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Fu's Subcutaneous Needle (FSN) , invented by Dr. Zhonghua Fu in 1996, is an innovation for the treatment ofmyofascial pain and trigger points based on the research and clinical findings of Dr. D. Simons and Dr. Janet G. Travell.

Originating from Traditional Chinese Medicine (TCM). The similarities are limited to the distal insertion of the needle to the affected area, the needle itself being a non-injection needle, and the fact that both needles are manipulated and act on soft connective tissue. FSN abstains from the muscle and deep fascia layers and is confined to only the subcutaneous layer where collagen fibers are most abundant. As the subcutaneous layer is poorly innervated, pain is less than other needling therapies.

FSN is also currently being used successfully to treat non-musculoskeletal conditions; however more research is to be carried out to conclude these findings.

The FSN needle is a modified trocar needle similar to an I.V. Catheter and has been patented in China. There are 3 parts to the needle: soft tube, protecting sheath, and needle core. The needle core is 31 mm in length and 1 mm in diameter. Each needle is individually packaged and sterilized with ethylene oxide gas.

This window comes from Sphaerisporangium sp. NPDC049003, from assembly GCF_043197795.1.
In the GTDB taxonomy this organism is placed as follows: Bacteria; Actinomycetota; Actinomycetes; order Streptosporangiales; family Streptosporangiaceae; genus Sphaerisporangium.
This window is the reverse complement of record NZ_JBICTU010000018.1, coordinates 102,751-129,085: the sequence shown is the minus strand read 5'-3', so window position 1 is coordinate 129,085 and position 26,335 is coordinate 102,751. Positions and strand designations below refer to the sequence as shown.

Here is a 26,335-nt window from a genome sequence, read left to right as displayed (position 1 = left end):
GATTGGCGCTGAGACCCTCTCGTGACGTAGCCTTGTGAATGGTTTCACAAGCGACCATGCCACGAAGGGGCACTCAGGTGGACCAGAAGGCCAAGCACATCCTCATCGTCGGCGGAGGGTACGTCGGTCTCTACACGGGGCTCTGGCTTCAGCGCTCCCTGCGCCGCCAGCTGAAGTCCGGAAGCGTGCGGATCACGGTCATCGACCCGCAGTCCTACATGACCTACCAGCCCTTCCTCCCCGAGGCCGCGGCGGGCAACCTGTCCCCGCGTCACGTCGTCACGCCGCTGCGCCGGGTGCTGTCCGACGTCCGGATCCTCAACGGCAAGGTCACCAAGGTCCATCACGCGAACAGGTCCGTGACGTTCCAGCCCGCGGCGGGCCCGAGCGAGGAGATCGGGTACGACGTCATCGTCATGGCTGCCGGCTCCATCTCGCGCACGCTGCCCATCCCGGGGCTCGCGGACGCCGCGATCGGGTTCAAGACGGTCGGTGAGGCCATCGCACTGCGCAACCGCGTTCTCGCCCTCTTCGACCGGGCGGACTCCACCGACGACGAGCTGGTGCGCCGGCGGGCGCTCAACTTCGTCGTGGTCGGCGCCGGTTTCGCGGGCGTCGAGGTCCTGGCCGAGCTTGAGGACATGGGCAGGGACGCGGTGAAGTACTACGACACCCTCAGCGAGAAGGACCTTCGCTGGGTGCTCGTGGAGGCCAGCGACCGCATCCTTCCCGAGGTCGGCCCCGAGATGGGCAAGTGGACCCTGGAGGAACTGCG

Zhonghua Fu runs a successful pain clinic in Nanjing, China affiliated with Nanjing University of Chinese Medicine. At the FSN clinic for pain medicine, FSN is used as the sole means to treat musculoskeletal disorders and some chronic benign visceral disorders.

Fu originally trained as a TCM doctor, completing his masters in acupuncture. While practicing and teaching traditional acupuncture in Guangzhou, he realized that several innovations were needed to improve and accelerate the acupuncture effect. Because some techniques for painful problems in the ancient HUANGDI INTERNAL CLASSIC were punctured obliquely surrounding some painful spots, Fu thought inserting horizonally is a good choice, and then FSN came into being after a number of trials.

After completing his Ph.D, Fu conducted research in his lab for 2 years on arthritic rats. During these trials, when the needle was inserted into the local point of sensitivity, there were no profound changes in VAS and Range of Movements. Notable changes in VAS and Range of Movements were observed however when the needle was inserted parallel to the skin surface.

Dr Yuhong studied Fu Zhen with Dr Zhonghua Fu in Nanjing,China in 2002.

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